The patient was unhappy with the results of the liposuction, but was assured by the plastic surgeon that her concerns would be resolved over time and that healing would not be complete for 6 months.  She was further told by the plastic surgeon that if, after 6 months, she was still not satisfied with the results of her liposuction, the plastic surgeon would take further steps to rectify the situation.

Postoperatively, the patient visited the plastic surgeon’s practice on 11 occasions including for a follow-up consultation, an examination and photographs, and 7 “Venus Freeze” treatments.  No documentation can be found in the patient’s medical chart for approximately 7 of her post-operative visits to the plastic surgeon’s practice. At least 2 clinical notes in the patient’s medical chart reflected treatment and/or visits by her to the plastic surgeon’s practice on dates on which she had neither visited the plastic surgeon’s practice nor received any treatment.  Other clinical notes for visits by the patient to the plastic surgeon’s practice were unsigned, leaving it unclear by whom she was seen and/or treated on a particular day.

Standard tumescent fluid contains a mixture of Lactated Ringer’s solution, epinephrine, and lidocaine.  Tumescent fluid is more toxic if epinephrine is not used. The plastic surgeon’s “Tumescence Calculation Worksheet” in the patient’s medical chart incorrectly listed a maximum safe lidocaine dose for the patient as 3,245 mg.  For the patient, weighing 59 kg, it would be safe to use tumescent fluid containing epinephrine and up to 2,065 mg lidocaine.

A note, which did not bear the name of any patient, but was apparently a report on the patient’s procedure, stated that 2,000 ml of tumescent fluid was infiltrated during the procedure, and 2% lidocaine was used.  The note did not state what volume of lidocaine was mixed in the tumescent fluid bag or whether epinephrine was added. The note, purportedly electronically signed by the plastic surgeon on 3/13/ 2012, consisted largely of “check boxes” and contained no narrative explaining what was done, on what date or at what time, to whom and/or by whom.  Th note bore only the following comment: “patient tolerated well.” There was no indication that the patient’s vital signs were monitored during the procedure.

Around May 2012, the patient asked the plastic surgeon for copies of the photos taken of her preoperatively and postoperatively.  She received her pre-operative photos in May 2012, but was never given copies of her post-operative photographs.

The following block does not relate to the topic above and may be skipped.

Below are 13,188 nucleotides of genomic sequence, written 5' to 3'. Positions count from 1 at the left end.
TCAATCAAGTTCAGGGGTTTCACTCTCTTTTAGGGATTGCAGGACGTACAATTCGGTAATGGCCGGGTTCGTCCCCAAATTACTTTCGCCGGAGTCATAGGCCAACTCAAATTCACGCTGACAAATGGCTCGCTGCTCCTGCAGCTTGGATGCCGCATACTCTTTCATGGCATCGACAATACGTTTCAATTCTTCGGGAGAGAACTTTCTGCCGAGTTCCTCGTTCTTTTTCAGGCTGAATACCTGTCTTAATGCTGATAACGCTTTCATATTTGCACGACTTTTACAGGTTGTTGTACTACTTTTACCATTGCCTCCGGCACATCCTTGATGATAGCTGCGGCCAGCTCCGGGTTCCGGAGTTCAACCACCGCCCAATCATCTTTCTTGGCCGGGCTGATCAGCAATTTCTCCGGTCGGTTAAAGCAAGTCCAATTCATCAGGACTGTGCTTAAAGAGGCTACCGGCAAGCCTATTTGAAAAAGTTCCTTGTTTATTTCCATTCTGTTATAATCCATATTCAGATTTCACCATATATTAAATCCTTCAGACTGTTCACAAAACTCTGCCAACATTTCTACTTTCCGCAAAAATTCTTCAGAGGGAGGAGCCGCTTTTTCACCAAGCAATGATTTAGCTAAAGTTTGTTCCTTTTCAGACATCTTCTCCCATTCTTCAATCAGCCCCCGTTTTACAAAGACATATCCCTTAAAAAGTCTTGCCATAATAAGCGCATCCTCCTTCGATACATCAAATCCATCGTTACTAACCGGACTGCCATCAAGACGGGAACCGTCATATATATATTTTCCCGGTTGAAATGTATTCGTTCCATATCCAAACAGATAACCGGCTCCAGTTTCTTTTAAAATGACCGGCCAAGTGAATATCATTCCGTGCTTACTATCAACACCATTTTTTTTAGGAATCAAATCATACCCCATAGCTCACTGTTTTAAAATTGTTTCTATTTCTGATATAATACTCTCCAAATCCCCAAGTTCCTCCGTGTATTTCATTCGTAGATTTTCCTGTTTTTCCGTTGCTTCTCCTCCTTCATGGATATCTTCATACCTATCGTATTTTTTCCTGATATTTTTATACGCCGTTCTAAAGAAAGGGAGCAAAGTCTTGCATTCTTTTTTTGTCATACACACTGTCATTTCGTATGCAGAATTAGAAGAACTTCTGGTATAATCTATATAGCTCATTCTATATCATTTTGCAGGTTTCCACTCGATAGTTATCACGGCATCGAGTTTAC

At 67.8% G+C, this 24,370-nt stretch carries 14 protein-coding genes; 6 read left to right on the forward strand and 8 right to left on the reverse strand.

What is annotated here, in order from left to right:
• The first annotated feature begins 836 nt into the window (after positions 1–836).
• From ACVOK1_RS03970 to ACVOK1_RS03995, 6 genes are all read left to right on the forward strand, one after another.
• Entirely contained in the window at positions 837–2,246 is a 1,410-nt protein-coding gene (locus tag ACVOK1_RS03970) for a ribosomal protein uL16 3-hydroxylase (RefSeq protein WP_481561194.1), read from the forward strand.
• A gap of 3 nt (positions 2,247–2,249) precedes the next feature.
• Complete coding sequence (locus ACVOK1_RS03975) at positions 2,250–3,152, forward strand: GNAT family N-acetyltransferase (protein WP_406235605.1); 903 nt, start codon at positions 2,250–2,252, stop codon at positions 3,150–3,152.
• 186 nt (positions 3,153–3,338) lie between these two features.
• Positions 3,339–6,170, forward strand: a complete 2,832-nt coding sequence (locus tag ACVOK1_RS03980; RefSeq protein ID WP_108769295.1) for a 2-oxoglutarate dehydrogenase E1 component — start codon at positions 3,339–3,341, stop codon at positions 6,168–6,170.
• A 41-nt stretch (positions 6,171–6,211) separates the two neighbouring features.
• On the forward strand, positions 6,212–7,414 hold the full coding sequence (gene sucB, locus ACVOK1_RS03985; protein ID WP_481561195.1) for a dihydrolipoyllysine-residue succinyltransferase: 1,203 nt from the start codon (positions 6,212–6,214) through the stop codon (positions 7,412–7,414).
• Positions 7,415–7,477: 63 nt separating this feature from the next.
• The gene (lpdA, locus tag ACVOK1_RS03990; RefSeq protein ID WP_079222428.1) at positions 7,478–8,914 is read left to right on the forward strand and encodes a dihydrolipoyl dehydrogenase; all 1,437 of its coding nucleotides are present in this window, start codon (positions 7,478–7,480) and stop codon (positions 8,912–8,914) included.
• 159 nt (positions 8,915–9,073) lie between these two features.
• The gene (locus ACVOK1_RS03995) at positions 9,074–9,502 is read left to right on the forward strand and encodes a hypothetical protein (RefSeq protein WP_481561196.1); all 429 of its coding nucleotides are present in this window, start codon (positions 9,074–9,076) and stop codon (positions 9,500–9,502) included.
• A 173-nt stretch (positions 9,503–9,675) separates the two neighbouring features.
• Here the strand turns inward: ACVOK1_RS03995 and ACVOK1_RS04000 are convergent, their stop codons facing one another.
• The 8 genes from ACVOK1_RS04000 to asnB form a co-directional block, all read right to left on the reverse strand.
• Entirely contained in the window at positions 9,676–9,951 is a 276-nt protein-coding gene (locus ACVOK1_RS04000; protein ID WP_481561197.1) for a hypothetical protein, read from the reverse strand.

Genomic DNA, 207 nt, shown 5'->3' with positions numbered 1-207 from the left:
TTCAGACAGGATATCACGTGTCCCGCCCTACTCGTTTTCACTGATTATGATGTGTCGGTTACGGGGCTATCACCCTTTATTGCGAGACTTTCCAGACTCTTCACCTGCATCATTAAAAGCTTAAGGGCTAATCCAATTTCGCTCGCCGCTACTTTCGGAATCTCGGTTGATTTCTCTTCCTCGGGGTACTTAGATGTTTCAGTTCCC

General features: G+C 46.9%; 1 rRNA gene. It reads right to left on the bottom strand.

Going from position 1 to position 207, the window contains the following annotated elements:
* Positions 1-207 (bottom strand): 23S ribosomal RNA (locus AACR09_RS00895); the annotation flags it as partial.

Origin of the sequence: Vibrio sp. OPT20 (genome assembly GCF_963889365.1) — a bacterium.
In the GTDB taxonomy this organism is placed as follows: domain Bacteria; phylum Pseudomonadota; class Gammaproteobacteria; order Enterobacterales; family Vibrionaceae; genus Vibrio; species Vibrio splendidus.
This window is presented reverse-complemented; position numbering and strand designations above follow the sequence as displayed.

The patient’s final “Venus Freeze” treatment at the plastic surgeon’s practice was on 6/19/2012.  Her next scheduled visit was for her 6 month post-operative follow-up visit, on 9/13/2012. When the patient arrived at the Clairemont office, she found it closed.  By making enquiries, the patient subsequently ascertained that the plastic surgeon’s practice had closed approximately one week earlier. There was no notice posted regarding the closure or any forwarding address or telephone number for enquiries.  The patient had received no notice of the closure nor any referral to any other physician or medical practice. The plastic surgeon made no arrangements for the patient’s follow-up care or for the promised revision surgery.

The Medical Board of California judged that the plastic surgeon’s conduct departed from the standard of care because he failed to maintain adequate and accurate medical records, made incisions for abdominal liposuction too high on the patient’s abdomen and/or not within the umbilicus or just above the pubic hair area and beneath the panty line, abandoned the patient, and failed to provide the patient with a copy of her post-operative photographs.

The Medical Board of California placed the plastic surgeon on probation for 4 years and ordered the plastic surgeon to complete a medical record keeping course, an education course, and a professionalism program (ethics course).  The plastic surgeon was prohibited from solo practice, performing any and all cosmetic and/or aesthetic surgical procedures of any kind, and supervising physician assistants.

State: California


Date: June 2015


Specialty: Plastic Surgery


Symptom: N/A


Diagnosis: N/A


Medical Error: Lack of proper documentation, Failure of communication with patient or patient relations, Failure to follow up, Improper medication management, Lack of proper documentation, Procedural error


Significant Outcome: N/A


Case Rating: 2


Link to Original Case File: Download PDF



Washington – General Surgery – Resection Of Large Retroperitoneal Sarcoma And Blood Loss



A general surgeon indicated poor judgment in the resection of a large retroperitoneal sarcoma on 8/11/2011.  Bleeding began at the beginning of the procedure.  The general surgeon persevered in the surgery despite inadequate assistance, inadequate blood availability, and recommendations to modify his approach.  The patient died within twenty-four hours following the procedure due to blood loss.  The medical record significantly misstated the timing, source, and amount of the patient’s blood loss.

The general surgeon’s license is currently expired and he is not practicing medicine in Washington.  The Commission stipulated that the general surgeon not perform any future surgical procedures in Washington and must inform the Commission if he intends to practice again in Washington.

State: Washington


Date: June 2015


Specialty: General Surgery


Symptom: N/A


Diagnosis: Cancer


Medical Error: Procedural error, Lack of proper documentation


Significant Outcome: Death


Case Rating: 2


Link to Original Case File: Download PDF